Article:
Governor Greg Abbott extends order; schools closed until at least May 4

Governor Greg Abbott extends order; schools closed until at least May 4

AUSTIN, Texas (KLTV) - Texas Governor Greg Abbott has extended his disaster declaration to limit human contact to prevent the spread of COVID-19.

The order also means schools are closed until at least May 4.

“I’m proud of my fellow Texans,” Abbott said during the press conference Tuesday afternoon. " “By reducing your personal interactions, you are saving lives.”

Abbott said residents can still do outdoor activities like hiking and fishing, as long as they can social-distance appropriately. Later, the governor said the idea of “drive-in” church service could be a possibility on Easter.

As of noon on Tuesday, 42,922 Texans had been tested for the coronavirus, Abbott said. Of that number, 3,266 tested positive for COVID-19, he said.

At this point, 122 Texas counties have at least one confirmed COVID-19 case, Abbott stated. Eleven percent of the people who have tested positive for the coronavirus have been hospitalized. He added that only 2.6 percent of the hospital beds in the state that are available for COVID-19 are occupied at this time.

To date, 41 Texans have died as a result of the illness, Abbott said.

“The social distancing practices are working, but as President Trump said two days ago, now is not the time to let up," Abbott said. “We need to stay the course. It’s time to re-double our efforts.”

Abbott said that Texans will still be able to go to the store, to the bank, to get healthcare, or to get gas. Those people that work to provide essential services will still be allowed to go to work. Abbott said residents can still do outdoor activities like running, hiking, bicycle riding, fishing, hunting, or going to parks as long as they can social-distance appropriately. Later, the governor said the idea of “drive-in” church service could be a possibility on Easter.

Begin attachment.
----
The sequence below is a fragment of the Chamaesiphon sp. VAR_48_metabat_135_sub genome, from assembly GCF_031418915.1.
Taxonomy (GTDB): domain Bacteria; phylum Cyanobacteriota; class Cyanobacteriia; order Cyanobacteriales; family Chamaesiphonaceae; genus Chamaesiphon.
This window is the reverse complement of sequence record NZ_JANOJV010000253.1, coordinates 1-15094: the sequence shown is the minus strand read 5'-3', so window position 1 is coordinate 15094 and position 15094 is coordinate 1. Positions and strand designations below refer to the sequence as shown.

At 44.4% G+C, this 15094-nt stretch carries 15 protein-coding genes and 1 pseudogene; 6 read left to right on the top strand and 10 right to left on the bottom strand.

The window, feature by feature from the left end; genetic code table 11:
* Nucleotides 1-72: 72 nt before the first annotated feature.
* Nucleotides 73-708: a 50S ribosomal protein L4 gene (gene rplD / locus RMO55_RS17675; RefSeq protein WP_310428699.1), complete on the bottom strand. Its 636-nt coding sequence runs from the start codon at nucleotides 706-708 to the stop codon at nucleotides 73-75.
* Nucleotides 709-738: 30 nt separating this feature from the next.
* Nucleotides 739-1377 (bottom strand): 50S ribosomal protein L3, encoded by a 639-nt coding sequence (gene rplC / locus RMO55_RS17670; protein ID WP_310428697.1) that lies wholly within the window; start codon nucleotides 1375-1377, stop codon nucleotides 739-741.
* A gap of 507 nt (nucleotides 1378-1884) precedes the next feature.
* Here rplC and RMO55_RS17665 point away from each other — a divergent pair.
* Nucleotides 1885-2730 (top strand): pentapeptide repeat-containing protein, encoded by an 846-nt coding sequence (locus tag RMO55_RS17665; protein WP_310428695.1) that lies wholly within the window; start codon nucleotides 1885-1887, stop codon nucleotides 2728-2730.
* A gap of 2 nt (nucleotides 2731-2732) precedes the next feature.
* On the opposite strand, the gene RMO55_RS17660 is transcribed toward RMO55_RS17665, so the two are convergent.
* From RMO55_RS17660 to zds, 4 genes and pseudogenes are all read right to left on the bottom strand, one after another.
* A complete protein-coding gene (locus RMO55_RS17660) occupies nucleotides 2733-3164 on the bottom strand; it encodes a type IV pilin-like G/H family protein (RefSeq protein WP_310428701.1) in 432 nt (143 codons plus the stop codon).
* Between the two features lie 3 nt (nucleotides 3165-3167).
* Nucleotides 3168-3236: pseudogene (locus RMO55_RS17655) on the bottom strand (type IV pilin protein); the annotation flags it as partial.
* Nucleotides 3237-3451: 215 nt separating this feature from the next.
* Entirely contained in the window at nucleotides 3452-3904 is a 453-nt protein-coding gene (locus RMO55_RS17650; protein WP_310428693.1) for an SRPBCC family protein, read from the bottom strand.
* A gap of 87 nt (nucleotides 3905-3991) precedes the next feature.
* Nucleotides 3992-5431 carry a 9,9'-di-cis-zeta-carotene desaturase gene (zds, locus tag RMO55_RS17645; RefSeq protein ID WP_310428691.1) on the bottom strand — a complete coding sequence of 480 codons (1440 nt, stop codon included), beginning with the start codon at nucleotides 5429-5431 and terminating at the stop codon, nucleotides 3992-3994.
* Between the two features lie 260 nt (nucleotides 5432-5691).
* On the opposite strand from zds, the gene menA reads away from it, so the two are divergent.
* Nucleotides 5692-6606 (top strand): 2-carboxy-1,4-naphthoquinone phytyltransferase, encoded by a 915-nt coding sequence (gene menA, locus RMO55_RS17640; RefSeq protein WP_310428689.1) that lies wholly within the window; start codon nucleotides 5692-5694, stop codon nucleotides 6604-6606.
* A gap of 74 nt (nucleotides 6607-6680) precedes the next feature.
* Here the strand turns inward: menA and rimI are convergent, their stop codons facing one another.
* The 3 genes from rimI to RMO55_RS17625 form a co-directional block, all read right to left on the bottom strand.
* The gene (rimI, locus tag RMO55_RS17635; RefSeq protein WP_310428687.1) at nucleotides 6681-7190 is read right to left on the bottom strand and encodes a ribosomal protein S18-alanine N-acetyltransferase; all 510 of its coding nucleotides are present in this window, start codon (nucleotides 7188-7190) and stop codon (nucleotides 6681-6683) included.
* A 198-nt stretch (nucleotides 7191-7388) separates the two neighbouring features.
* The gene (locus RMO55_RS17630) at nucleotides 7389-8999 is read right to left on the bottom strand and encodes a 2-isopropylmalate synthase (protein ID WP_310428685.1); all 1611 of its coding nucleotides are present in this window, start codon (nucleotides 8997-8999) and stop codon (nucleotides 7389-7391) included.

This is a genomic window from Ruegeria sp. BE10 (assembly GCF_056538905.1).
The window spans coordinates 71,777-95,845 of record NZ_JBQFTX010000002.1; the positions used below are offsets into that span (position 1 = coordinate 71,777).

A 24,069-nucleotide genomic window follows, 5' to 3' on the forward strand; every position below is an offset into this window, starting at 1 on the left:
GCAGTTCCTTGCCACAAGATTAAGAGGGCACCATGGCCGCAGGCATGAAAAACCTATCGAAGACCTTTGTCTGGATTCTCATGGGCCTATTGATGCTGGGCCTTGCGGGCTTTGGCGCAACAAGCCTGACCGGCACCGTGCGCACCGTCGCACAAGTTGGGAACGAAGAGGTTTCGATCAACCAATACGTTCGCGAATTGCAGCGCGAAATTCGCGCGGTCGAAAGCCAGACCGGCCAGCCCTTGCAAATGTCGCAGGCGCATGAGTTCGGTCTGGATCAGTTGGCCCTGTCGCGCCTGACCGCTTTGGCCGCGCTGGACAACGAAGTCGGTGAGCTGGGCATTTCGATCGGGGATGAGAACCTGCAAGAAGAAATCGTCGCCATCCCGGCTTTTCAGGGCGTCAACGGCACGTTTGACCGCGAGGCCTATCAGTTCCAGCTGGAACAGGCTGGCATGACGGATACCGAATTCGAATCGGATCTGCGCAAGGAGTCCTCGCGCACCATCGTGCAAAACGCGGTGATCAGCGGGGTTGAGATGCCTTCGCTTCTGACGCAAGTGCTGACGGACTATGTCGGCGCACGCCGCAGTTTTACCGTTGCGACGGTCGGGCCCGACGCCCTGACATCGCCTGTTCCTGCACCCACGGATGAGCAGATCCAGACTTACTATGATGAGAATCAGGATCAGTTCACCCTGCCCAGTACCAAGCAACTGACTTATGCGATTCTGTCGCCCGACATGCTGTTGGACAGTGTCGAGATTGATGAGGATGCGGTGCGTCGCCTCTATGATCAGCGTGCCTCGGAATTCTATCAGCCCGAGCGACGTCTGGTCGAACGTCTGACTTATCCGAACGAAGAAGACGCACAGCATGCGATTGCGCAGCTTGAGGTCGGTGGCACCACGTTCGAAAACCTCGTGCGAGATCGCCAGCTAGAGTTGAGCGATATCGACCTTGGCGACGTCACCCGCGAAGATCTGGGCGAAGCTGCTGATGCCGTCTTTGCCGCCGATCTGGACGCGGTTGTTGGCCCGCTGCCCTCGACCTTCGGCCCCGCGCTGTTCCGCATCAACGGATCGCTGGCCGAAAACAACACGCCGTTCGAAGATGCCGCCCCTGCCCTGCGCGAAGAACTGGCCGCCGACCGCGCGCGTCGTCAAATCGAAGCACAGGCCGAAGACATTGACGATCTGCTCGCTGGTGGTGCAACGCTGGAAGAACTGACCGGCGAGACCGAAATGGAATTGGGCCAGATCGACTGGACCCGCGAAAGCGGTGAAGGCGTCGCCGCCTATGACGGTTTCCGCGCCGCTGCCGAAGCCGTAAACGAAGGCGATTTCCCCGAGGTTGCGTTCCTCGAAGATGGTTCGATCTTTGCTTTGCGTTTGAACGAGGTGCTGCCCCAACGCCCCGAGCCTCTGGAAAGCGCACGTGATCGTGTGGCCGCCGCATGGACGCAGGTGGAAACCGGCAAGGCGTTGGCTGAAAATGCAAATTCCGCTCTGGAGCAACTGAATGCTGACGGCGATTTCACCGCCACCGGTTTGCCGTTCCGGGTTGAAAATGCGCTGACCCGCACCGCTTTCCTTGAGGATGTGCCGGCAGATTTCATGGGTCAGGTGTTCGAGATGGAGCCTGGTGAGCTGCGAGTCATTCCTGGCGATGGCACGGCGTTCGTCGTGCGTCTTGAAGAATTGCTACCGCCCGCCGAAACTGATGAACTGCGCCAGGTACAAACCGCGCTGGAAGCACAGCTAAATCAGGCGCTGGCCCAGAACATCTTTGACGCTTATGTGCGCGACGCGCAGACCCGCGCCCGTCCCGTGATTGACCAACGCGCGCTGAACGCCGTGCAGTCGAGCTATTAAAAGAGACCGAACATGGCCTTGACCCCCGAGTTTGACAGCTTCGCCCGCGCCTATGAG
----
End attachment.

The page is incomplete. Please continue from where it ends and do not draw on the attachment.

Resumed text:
Entities like cities and counties will still provide critical infrastructure services, the governor said.

Non-essential businesses will remain closed unless their employees and contractors are able to work from home.

“We cannot forfeit the gains we have already made,” Abbott said. “We have made tremendous strides, but our journey still isn’t complete.”

Lt. Gov. Dan Patrick echoed Abbott’s sentiments that Texans should stick to the social distancing guidelines. He said, per capita, Texas, which has a population of 29 million people has one of the lowest death rates in the United States.

Elaborating on the governor’s decision to keep Texas’ public schools closed until at least May 4, Mike Morath, the commissioner of the Texas Education Agency, said he understands what parents are going through with their children learning from home because he and his wife have two young children.

“We’re all wrestling with this new reality,” Morath said. “We want you to know that our teachers are doing whatever they can in love and diligence to support their students and those students’ parents."

Abbott repeated that there are consequences if anyone violates the executive orders that are in place. Those consequences include a fine of up to $1,000 and up to 180 days in jail. The governor added that Dr. John Hellerstedt, the commissioner of the Texas Department of State Health Services issued his own executive order that states that Texans who violate the rules could also face mandatory quarantine.

For the full text of Abbott’s latest executive order (GA-14), click here.

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